Barack Obama’s presidential legacy is a complicated issue for the current Democratic Party, alongside all those who consider themselves liberal or left-wing. He is personally beloved, admired and respected throughout the world for his professionalism, grace and wisdom with which he carried out his presidency. People long to return to the stability of the Obama Administration, the security which came with knowing that the President of the United States knew what he was doing (or at least appeared to); that progressive politics had a home inside the White House. That we were alive to see America, a country founded by slavery and which continues to operate within its structural and cultural framework of white supremacy, twice elect an African-American, remains a source of great pride for many (black as well as white).
But such affection grows fraught when considering the reality of his administration and the legacy left behind. Obama’s signature legislative achievement, the Affordable Care Act, has been rolled back by Donald Trump and the Republicans; his efforts to get gun control failed, as did those to nominate a liberal judge to the Supreme Court; eight years on from “yes we can,” a hopeless and angry minority of voters – many of whom voted for Obama – succeeded against incredibly unlikely odds in electing a white supremacist in a direct rebuke to the apparently beloved president. All of this is the fault of the Republican Party, admittedly, but the lack of other substantive reforms and the increase in international drone strikes and migrant deportations sit uncomfortably with current progressive thinking.
In an attempt to wrestle with my own thoughts on Obama and his presidency, of course I had to go and read his 1995 memoir Dreams from My Father.
The book is a time capsule: it’s an image of Barack Obama before he was anywhere near national politics, (it was published as he began his campaign for the Illinois Senate) before he had to undertake meticulous image control and before he had to worry about communicating to 329 million people, and billions beyond. As such, it’s hard not to review Dreams in this context: of an Obama grappling deeply with personal and racial identity, interweaving mixed heritages with anecdotes across hundreds of pages. The level of detail is sometimes painstaking, with entire conversations from years prior reproduced; indeed, it’s a level of detail one suspects Obama may be uncomfortable with venturing to were it written today (which extends to the book’s content, like the mentions of smoking marijuana and getting into fights with other kids at school).
The dialogue is fascinating because it demands some explanation. Obama either has a really good memory (he does break cover and references his memory throughout the book, admittedly), or he kept copious diaries throughout his youth (possible), or much of the dialogue is recreated and fictionalised, an approach which can also apply to the descriptive prose. More often than not I felt I was reading fiction, so clear was the thematic journey which Obama undergoes, and so prevalent do all the events seem in aiding this journey. The act of narrativising our lives is hardly uncommon, and Obama no doubt cut numerous periods and interactions which distracted from the central story of understanding his racial heritage and who his father was as any literary editor would instruct him to do. Many of the characters are composites, too.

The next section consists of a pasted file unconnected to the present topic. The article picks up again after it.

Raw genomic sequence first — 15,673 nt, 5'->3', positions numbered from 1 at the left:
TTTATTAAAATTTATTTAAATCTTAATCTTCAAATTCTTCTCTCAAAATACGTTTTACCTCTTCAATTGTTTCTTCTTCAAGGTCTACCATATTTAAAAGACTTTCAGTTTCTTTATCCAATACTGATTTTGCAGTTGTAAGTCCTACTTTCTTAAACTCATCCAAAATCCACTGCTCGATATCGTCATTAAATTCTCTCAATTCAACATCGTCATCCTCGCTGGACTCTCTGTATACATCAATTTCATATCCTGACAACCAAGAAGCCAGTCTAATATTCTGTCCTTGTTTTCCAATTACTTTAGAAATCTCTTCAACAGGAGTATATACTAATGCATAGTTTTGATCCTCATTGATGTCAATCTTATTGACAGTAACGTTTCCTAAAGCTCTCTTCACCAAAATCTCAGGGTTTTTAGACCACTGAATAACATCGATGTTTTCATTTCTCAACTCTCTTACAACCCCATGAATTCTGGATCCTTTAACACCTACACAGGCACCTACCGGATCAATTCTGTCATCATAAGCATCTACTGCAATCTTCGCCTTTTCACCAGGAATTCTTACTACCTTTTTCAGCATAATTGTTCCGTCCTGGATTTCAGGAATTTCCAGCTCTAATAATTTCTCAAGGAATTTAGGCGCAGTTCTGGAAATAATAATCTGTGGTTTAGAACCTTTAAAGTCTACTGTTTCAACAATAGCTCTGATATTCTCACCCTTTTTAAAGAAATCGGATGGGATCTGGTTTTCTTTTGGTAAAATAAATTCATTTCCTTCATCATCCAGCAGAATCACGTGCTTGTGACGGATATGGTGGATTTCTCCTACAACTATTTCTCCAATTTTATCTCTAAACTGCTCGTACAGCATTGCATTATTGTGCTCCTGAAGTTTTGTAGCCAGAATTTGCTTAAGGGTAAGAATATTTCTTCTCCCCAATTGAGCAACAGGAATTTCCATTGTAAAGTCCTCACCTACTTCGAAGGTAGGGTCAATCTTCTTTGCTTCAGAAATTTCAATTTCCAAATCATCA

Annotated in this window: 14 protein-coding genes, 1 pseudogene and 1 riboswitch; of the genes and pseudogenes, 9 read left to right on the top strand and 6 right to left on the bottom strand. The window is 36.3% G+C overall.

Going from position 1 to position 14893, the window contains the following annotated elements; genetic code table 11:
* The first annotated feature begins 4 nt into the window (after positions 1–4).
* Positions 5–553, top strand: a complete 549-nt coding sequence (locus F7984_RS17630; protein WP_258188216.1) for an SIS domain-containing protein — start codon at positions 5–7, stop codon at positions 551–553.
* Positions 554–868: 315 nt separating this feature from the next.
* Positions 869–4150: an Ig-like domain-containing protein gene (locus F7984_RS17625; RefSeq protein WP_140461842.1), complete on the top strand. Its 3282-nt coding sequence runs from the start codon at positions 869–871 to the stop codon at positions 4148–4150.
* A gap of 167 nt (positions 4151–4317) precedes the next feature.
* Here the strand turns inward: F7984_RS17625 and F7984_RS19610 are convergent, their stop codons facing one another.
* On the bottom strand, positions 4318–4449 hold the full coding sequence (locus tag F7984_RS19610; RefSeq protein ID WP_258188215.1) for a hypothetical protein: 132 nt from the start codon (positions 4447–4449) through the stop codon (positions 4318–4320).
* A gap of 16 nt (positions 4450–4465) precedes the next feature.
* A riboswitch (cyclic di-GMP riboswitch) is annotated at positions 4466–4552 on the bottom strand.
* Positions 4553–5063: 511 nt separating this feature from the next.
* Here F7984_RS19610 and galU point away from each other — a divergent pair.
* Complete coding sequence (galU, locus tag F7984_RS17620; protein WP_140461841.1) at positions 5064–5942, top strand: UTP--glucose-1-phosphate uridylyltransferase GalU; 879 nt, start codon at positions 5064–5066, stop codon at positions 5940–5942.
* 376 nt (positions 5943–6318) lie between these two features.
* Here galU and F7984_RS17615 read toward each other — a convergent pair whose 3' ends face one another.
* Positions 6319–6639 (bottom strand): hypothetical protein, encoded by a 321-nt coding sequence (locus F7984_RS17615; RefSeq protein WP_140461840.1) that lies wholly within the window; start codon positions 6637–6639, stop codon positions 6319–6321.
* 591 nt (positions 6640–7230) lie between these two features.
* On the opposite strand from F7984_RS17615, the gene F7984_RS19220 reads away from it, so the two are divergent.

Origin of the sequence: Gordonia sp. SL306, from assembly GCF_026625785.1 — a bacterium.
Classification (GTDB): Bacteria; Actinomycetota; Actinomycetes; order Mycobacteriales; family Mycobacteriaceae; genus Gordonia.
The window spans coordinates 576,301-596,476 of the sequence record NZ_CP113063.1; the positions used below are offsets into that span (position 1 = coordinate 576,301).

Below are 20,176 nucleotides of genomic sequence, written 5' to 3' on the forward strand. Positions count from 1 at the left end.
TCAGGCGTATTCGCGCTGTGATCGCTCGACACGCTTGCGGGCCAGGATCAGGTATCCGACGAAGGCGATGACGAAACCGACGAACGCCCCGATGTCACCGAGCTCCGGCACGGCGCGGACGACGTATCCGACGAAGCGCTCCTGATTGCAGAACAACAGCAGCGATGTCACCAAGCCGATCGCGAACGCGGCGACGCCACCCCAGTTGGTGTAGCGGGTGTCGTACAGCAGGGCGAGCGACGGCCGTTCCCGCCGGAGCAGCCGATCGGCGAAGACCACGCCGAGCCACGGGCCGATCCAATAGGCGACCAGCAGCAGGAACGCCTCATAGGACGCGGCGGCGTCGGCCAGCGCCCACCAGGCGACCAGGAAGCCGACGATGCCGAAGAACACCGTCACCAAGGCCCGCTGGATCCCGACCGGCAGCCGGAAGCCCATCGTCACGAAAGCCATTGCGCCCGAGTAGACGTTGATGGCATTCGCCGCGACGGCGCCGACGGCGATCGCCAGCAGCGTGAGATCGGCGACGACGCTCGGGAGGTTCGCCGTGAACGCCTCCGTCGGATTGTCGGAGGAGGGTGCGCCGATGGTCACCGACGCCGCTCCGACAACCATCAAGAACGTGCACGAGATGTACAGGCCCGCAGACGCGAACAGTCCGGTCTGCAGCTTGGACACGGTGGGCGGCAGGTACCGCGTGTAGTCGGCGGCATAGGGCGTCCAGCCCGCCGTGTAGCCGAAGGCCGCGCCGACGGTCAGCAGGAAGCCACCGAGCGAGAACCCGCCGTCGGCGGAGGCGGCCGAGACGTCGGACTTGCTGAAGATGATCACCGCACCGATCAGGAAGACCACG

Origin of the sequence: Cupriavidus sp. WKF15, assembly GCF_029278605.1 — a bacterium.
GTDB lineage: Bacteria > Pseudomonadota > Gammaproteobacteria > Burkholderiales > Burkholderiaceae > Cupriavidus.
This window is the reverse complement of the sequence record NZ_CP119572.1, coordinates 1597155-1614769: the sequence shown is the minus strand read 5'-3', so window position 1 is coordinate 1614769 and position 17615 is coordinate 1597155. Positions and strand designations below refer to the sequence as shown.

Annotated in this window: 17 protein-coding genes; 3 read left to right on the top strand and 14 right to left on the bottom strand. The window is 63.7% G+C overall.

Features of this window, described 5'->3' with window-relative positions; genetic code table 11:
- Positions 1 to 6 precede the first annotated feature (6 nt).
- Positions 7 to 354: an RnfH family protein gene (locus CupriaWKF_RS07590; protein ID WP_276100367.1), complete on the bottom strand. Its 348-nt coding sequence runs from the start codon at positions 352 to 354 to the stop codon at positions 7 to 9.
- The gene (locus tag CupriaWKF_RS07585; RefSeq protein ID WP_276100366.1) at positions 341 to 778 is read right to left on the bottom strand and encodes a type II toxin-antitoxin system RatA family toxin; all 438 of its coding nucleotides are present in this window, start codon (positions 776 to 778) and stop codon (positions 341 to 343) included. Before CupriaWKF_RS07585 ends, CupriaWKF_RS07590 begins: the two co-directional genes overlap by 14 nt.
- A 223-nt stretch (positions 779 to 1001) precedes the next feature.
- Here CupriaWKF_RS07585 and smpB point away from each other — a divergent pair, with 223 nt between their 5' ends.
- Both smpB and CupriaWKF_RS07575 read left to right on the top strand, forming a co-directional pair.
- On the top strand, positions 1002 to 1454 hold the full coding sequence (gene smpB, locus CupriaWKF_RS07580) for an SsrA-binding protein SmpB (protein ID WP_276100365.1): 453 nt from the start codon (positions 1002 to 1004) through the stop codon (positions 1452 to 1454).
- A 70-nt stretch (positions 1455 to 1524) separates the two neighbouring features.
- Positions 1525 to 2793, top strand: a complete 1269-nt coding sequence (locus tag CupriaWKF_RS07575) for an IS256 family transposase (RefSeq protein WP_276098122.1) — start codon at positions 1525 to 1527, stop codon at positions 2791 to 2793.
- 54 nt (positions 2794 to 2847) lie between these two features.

Though it can sometimes prove distracting when the flow of storytelling is broken by remembering this was all real life, it’s ultimately an asset and broadens the book’s appeal (context is important, again, for who’s gonna read the memoirs of a young, unknown politician?). For all of that, it is fundamentally, bruisingly honest and erudite. Obama checks himself, again and again, drawing in knowledge from all manner of unconventional sources, willing to consider political positions, such as the matter of black nationalism and the causes of poverty, at a time when he had the luxury of doing so.
Places and people are vividly described and characterised to the full: the calm serene of Hawaii, the bustling lyricism of Chicago and their ultimate combination in Kenya, the most sharply illustrated location of them all. At 442 pages, it’s a breezy and insightful read with long, sprawling segments of rhetoric and wondering aloud about his fate and those who have come before him. It’s profoundly melancholic (Nicholas Britell’s Moonlight soundtrack, with its scratching of strings, echoed in my ears throughout reading) and often deeply sad, with many of those whom Obama recounts similarly haunted by questions of their own desires and destinies. Nobody has any answers, save for the authority figures, and even they are always shown to be making it up as they go along, troubled with their own questions. It’s dream-like. How fitting.
So, how did it make me feel about Obama the politician? I was asking the wrong question. This is a deeper insight into Barack Obama the man, and Dreams from My Father serves to reaffirm my existing view that Obama is an interesting man with a profoundly interesting story to tell. I eagerly anticipate the sequel.
A side note: the cast of characters is so vast that names often blur into one and it can grow a little confusing, particularly in relation to Obama’s family, but several key people do make their marks such as his half-brother, Roy, who is written about with considerable thought and affection. To my shock and surprise, Roy is Malik Obama, the more-than-slightly-crazy Trump supporter. I wonder if he’ll make it into that sequel.